Seafood Soup for the Soul

At Kiko, the omurice is nice, the sushi is dandy, and the prices are nicer

A Neptune roll ($10.95) filled with octopus, crab, conch, shrimp, salmon, tuna, and yellowtail looked beautiful but, for all its wealth of seafood, didn't have much flavor. Someone had forgotten the spicy mayo, and when it arrived at our request, it wasn't hot enough to kick this roll into motion. But a deep-fried, crunchy kamikaze roll ($8.95) made with salmon, crab, cream cheese, and scallions and drizzled with eel sauce and sweet-sour chef sauce was scrumptious. Salmon and cream cheese is a combo that won't quit; somebody ought to patent the idea of deep-frying it.

Even so, in spite of all the deliciousness that had gone before it, our huge omurice ($8.95) turned out to be this meal's superstar. We scratched our heads over omurice (the Japanese say om-u-li-su) until we realized it's just what it sounds like -- an omelet stuffed with rice. Omurice is a completely bastardized Western-Japanese fast food; in the Land of the Rising Sun, they even serve them at Denny's, dousing them with ketchup the way we do our scrambled eggs. It's easy to see why the omurice has become Japan's version of the Big Mac: This silly, satisfying culinary chimera was awesome. Kiko's version studs slippery fried rice with soybeans, chopped carrots, mushrooms, peas, and juicy pieces of chicken and rolls it all together inside a crisply browned egg crepe. It has a terrifically rich mouth feel that makes it hard to stop gobbling, and probably a gazillion calories. We weren't offered the Heinz bottle, and we didn't need it. Marvelous.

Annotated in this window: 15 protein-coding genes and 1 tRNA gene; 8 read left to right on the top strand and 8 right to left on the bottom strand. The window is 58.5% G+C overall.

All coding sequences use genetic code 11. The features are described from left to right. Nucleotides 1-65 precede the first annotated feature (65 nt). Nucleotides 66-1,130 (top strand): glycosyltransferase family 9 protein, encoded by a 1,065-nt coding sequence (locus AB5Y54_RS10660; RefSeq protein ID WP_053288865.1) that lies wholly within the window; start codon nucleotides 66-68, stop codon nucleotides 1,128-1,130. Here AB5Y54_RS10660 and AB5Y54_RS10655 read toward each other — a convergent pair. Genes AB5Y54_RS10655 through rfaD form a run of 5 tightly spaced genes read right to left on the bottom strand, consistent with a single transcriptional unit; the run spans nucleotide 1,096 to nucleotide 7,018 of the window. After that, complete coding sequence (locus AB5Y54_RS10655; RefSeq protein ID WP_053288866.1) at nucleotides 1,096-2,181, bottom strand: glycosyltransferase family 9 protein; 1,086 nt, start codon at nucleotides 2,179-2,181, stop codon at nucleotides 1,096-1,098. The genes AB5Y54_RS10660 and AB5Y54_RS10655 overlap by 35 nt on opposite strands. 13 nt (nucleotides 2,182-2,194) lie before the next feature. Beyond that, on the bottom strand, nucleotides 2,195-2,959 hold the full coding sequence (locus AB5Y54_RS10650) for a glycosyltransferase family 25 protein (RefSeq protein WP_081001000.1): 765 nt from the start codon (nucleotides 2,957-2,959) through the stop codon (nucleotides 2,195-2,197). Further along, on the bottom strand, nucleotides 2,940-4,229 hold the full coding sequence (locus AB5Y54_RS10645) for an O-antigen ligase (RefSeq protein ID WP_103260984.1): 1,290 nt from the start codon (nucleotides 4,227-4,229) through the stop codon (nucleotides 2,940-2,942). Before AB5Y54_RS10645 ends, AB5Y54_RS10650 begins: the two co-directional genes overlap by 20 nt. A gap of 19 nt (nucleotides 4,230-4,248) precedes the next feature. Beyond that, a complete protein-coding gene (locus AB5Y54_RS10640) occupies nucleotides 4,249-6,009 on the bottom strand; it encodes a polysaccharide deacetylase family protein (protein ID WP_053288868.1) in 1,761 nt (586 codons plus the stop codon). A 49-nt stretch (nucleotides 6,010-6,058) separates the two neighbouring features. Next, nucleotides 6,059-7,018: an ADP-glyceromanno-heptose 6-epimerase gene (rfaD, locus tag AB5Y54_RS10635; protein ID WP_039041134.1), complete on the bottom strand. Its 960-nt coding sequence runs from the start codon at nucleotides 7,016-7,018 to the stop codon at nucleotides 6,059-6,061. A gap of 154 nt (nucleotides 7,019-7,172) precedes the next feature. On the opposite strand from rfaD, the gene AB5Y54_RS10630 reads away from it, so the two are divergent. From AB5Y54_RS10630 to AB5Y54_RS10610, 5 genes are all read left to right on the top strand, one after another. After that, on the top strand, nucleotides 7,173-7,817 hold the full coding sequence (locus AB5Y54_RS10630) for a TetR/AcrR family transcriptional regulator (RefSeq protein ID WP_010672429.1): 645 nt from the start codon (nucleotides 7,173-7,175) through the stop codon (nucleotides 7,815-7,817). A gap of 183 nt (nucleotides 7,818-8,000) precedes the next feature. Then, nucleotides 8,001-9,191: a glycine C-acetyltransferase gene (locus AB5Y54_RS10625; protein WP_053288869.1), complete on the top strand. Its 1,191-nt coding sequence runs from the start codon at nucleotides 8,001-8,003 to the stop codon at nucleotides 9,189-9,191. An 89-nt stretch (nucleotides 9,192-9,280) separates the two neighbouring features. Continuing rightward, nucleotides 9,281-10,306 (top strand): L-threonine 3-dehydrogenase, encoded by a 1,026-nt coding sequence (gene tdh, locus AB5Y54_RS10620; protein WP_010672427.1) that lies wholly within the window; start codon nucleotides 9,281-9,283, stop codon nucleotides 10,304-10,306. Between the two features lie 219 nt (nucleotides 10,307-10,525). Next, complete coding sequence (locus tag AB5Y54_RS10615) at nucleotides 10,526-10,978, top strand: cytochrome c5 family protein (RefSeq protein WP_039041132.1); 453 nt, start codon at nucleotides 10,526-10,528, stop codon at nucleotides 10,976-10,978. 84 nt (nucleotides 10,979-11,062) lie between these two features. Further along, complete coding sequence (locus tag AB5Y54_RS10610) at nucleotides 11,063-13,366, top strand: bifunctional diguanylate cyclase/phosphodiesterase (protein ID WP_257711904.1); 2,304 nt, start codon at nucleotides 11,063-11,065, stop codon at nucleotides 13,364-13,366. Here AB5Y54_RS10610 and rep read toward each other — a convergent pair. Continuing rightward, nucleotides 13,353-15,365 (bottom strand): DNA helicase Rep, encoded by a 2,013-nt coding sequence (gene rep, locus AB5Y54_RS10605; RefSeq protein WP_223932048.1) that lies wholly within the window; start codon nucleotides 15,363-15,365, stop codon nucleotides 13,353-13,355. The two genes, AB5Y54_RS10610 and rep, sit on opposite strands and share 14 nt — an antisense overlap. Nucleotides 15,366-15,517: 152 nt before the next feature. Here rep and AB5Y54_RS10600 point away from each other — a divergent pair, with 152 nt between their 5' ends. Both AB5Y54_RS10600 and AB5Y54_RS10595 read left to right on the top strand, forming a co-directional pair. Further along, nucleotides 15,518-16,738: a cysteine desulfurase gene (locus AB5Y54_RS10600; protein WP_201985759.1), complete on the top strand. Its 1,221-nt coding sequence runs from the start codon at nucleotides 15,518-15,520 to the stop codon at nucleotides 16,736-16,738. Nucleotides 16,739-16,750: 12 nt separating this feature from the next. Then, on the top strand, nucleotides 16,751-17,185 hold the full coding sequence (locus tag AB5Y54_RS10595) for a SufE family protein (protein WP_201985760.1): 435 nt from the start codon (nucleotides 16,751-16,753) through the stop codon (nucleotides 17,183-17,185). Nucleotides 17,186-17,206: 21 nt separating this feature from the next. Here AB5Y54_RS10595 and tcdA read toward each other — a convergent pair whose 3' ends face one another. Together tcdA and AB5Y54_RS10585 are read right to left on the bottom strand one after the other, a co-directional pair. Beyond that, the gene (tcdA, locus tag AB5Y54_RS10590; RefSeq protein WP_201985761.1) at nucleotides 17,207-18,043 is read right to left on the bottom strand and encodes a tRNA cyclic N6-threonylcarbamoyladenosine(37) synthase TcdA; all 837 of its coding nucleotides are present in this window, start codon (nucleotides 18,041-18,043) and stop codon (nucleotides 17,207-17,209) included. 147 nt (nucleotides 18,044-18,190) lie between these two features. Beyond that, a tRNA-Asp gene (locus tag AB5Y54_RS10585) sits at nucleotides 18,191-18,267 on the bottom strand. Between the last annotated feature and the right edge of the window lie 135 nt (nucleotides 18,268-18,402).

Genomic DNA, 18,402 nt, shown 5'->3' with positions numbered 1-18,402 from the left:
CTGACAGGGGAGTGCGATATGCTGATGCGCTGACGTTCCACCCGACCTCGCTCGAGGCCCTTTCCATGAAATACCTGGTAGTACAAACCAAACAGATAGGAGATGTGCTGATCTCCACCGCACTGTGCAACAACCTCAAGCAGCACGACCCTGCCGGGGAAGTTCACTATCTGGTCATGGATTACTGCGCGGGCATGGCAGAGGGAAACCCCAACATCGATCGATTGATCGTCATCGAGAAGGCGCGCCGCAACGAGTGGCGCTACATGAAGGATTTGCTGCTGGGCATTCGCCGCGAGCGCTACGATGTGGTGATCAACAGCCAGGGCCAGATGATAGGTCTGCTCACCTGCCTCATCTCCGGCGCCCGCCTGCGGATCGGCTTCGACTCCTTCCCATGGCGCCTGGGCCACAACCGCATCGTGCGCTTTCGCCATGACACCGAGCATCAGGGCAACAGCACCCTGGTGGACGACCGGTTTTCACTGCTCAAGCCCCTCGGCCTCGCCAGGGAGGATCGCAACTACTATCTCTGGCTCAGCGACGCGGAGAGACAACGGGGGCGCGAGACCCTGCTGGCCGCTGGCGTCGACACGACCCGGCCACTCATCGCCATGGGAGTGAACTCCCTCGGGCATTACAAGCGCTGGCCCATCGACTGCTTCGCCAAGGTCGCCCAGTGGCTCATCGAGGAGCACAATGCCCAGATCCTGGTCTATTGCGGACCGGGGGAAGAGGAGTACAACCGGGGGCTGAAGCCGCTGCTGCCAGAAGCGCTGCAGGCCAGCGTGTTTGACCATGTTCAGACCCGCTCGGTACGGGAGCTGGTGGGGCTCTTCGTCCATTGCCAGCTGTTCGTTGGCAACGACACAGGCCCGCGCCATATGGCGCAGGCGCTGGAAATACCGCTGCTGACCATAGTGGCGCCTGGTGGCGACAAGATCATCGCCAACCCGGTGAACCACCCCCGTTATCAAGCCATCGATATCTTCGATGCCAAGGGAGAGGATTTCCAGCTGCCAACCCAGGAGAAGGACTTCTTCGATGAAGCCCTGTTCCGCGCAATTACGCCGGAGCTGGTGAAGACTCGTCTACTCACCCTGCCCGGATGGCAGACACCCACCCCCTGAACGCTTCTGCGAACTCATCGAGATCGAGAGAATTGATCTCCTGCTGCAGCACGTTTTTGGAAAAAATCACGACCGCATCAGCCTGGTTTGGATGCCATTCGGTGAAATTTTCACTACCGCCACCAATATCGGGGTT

Joe Rocco

Location Info



801 S. University Drive
Plantation, FL 33324

Category: Restaurant > Japanese

Region: Davie/West Hollywood


Open 11:30 a.m. to 10:30 p.m. daily. Call 954-473-0077.
801 S. University Dr., Plantation

The obligatory dish of green-tea ice cream ($3) arrived, its flavor reminiscent of newly mown fields, sweet and grassy, so we surreptitiously let our belts out a notch. We'd eaten enough to feed our inner armies, and the final bill was still monkishly spare. "If you eat only three-quarters full, you won't need a doctor," goes the Japanese proverb. That's tough advice to follow at Kiko.

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